Stop Bashing the Somalis
As I was doing my usual channel-surfing on the internet, killing some time by staring at the clock and reading today’s news, I ran across a thoughtful (yet analytical) piece by Purdue University professor Michael Weinstein about the ongoing political stalemate in Somalia. Mr. Weinstein starts his article in the same manner as every African analyst seems to do nowadays; going through the laundry list of violence occurring between Somalia’s Transitional Federal Authority and the Islamic opposition.
He claims that Somalia’s situation is too “complex, convoluted and fragmented” to draw accurate conclusions regarding the status of the country’s insurgency. Fair enough…I agree somewhat. The pictures and reports of civilians feeling Somalia in order to escape the barbarism of their homeland is only proof of this well-recognized fact.
Next, the political science professor goes on a full-fledged rampage, defaming the United States and the United Nation’s as weak and passive actors towards the conflict in Somalia; reinforced only through their ignorance of Somali politics and society. So he concludes, one of the main reasons why the TFA is unable to resist Islamic factions in Mogadishu is because its main donors- the United States and Western Europe- do not understand the nature of Somali infighting. Washington has formulated and expanded its Horn of Africa strategy on the assumption that the TFA is battling a large and united Islamic insurgency; when the fact is that many clans, sub-clans, terrorists, militias, and Sunni radicals are involved.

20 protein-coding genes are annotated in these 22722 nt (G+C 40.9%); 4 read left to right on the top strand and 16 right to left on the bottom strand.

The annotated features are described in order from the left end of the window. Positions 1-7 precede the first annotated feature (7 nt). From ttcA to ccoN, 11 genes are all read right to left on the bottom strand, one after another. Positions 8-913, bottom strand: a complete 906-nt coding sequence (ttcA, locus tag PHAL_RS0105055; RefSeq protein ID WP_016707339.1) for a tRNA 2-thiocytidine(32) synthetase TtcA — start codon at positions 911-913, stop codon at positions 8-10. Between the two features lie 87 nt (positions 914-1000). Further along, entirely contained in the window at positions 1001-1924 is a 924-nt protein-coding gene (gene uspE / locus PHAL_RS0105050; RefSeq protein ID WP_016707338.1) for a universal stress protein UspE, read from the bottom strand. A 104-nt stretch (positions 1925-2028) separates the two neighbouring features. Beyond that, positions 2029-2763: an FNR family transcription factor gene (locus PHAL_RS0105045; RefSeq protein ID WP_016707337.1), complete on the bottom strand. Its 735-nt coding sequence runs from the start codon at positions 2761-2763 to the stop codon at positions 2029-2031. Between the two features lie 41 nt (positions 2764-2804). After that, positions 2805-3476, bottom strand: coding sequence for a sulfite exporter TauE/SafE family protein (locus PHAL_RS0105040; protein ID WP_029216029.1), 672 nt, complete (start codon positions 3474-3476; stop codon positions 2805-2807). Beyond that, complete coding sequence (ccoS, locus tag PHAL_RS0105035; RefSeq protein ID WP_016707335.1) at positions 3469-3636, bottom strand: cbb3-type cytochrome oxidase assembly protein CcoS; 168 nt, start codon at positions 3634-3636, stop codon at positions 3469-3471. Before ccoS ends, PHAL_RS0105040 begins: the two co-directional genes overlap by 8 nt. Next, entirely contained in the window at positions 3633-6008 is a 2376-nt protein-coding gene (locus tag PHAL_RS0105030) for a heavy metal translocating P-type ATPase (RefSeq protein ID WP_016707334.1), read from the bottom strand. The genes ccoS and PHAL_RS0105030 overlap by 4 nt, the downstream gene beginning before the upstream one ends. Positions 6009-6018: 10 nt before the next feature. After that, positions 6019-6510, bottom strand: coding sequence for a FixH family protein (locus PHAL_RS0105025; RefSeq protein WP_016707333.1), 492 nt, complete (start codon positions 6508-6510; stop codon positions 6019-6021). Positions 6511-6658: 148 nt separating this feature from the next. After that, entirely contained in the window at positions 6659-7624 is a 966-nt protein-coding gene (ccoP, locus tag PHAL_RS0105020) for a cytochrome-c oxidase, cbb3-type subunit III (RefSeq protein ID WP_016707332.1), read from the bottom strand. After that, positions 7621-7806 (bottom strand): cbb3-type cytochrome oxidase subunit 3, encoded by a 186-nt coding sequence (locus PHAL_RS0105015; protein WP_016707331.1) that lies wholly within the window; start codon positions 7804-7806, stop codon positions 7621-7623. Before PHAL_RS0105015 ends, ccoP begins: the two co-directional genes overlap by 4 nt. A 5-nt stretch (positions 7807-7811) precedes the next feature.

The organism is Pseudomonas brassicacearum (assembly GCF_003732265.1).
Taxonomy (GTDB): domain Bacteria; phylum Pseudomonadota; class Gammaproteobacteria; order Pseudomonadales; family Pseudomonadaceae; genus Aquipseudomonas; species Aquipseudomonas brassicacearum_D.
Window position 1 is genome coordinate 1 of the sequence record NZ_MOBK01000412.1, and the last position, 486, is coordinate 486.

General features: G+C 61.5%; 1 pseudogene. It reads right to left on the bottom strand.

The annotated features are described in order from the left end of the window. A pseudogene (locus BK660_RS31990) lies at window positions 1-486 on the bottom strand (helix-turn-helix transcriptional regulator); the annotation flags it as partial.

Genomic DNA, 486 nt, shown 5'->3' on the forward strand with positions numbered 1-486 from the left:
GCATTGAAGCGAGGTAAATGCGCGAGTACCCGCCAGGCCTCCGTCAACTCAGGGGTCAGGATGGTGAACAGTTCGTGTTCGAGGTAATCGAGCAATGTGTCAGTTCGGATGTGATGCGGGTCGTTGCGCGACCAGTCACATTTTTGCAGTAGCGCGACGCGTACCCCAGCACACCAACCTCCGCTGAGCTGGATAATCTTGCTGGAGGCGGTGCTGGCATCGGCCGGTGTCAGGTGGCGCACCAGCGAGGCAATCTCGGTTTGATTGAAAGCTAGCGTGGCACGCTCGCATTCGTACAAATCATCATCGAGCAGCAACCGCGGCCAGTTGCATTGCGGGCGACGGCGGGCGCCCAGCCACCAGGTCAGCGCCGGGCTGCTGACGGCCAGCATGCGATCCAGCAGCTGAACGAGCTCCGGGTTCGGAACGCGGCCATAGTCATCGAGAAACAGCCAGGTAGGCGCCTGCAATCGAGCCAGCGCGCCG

This, too, is a statement worth considering. Somalia has always been a divided and decentralized society; operating solely under the flags of clan-loyalties rather than the united banner of nationalism that so many other countries take for granted. With this complicated history virtually dominating the behavior of Somalis since their independence from western colonialism, it would be natural for Mr. Weinstein to shed light on the various factions contributing to Somali instability. Sheik Sharif Sheik Ahmad, the president of Somalia’s governing authority, has been placed in a unique, although difficult, situation; forced to combat a number of small-scale insurgencies aimed at establishing an Islamic State. Once again, Mr. Weinstein seems correct on this point.
It is his next argument- that the TFA is an inadequate government only exacerbating Somalia’s domestic problems- that I personally take issue with. Unexpectedly, there is no denying President Ahmad’s reluctance in taking the fight to the enemy (or in this case, the enemies). With the government-bankroll all but dried up, he simply lacks the money or resources necessary for an effective counterinsurgency and counterterrorism plan. The strength of Islamic factions in the southern part of the country, both in numbers and in morale, is another factor that should be highlighted. Government troops are underfunded and undermanned, lacking the same type of resolve that defines the character of the opposition.